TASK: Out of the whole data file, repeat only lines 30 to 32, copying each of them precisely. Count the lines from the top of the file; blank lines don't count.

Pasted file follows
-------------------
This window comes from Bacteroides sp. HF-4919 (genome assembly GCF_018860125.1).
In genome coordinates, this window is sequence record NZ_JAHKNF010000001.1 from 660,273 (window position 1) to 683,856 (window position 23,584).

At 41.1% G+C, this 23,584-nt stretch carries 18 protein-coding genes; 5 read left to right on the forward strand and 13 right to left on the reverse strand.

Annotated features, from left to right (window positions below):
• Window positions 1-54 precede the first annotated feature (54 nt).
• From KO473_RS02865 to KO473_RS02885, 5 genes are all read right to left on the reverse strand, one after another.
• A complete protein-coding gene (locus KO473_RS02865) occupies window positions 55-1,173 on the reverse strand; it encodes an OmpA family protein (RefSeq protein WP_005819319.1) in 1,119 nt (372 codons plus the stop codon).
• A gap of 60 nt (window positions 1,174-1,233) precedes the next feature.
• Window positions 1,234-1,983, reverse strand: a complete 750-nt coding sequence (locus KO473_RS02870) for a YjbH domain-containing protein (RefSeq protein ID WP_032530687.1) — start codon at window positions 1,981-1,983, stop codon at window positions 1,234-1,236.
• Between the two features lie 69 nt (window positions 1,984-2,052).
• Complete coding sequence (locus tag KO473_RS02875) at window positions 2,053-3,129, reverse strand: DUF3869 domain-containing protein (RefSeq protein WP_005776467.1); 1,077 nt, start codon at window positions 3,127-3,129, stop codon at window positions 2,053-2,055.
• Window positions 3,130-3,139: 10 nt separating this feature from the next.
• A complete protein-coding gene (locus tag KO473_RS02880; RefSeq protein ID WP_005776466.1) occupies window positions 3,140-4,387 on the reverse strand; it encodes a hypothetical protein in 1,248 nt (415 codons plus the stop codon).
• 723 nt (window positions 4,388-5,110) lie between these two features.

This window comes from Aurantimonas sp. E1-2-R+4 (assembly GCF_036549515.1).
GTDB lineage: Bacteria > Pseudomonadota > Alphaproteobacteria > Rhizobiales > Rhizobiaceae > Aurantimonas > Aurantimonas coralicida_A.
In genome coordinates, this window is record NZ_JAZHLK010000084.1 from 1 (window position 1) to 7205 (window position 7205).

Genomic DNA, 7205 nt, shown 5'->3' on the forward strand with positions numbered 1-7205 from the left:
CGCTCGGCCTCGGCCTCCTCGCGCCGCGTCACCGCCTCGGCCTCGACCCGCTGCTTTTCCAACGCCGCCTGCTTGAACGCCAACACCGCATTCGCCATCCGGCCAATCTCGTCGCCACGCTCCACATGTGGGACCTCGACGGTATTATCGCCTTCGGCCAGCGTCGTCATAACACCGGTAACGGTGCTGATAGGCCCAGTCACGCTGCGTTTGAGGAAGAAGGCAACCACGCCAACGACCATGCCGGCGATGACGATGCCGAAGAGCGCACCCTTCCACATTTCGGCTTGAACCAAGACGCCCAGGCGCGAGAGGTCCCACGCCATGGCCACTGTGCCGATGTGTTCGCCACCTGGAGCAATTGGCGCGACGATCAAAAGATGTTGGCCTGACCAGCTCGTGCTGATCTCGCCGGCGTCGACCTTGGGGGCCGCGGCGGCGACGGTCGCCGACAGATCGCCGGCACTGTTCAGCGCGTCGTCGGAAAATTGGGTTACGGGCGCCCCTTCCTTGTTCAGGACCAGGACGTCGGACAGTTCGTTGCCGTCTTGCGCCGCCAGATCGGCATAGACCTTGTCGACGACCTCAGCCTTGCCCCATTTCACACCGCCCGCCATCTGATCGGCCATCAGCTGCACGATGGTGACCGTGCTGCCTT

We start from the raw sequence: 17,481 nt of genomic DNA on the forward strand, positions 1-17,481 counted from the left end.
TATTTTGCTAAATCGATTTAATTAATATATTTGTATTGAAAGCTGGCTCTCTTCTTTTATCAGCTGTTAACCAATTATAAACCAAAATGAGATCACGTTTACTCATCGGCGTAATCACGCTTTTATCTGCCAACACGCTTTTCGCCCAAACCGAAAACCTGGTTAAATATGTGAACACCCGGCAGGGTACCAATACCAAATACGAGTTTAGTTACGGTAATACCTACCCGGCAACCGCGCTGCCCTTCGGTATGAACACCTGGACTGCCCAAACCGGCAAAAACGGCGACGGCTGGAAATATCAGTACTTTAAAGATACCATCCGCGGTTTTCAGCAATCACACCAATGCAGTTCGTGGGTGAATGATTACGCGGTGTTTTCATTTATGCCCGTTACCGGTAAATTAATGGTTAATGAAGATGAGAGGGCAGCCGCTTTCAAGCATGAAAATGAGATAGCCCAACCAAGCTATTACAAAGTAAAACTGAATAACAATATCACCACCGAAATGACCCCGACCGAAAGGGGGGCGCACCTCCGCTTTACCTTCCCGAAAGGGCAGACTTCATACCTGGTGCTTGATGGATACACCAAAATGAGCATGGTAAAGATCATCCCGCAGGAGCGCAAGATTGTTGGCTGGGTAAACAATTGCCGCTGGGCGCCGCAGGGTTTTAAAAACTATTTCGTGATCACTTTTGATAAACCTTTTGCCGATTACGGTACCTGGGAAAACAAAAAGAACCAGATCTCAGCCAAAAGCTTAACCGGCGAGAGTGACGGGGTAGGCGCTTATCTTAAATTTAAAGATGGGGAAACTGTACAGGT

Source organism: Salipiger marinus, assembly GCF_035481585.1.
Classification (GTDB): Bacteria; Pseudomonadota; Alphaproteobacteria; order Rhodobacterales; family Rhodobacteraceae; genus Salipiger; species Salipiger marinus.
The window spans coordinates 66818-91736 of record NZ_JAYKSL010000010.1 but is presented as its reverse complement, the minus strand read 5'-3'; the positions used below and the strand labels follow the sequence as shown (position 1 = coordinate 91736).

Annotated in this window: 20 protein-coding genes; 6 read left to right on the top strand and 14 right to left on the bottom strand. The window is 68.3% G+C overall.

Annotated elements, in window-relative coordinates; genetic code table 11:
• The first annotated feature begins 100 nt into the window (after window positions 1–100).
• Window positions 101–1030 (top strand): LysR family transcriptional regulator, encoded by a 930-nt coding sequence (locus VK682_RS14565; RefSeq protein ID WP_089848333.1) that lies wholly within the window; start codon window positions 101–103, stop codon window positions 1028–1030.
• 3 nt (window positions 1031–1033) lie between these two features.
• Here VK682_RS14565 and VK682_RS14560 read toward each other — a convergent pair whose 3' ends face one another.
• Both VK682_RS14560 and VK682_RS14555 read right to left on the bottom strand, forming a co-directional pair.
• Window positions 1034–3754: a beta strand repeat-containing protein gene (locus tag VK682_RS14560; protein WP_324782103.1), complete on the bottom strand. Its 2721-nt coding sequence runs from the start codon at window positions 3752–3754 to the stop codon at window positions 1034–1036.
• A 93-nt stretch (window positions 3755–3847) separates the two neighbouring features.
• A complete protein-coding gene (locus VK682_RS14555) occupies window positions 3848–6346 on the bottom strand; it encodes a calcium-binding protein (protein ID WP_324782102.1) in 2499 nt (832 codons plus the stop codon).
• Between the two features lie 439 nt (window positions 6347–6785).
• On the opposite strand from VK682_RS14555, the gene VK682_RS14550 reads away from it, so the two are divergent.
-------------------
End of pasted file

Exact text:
• Here VK682_RS14565 and VK682_RS14560 read toward each other — a convergent pair whose 3' ends face one another.
• Both VK682_RS14560 and VK682_RS14555 read right to left on the bottom strand, forming a co-directional pair.
• Window positions 1034–3754: a beta strand repeat-containing protein gene (locus tag VK682_RS14560; protein WP_324782103.1), complete on the bottom strand. Its 2721-nt coding sequence runs from the start codon at window positions 3752–3754 to the stop codon at window positions 1034–1036.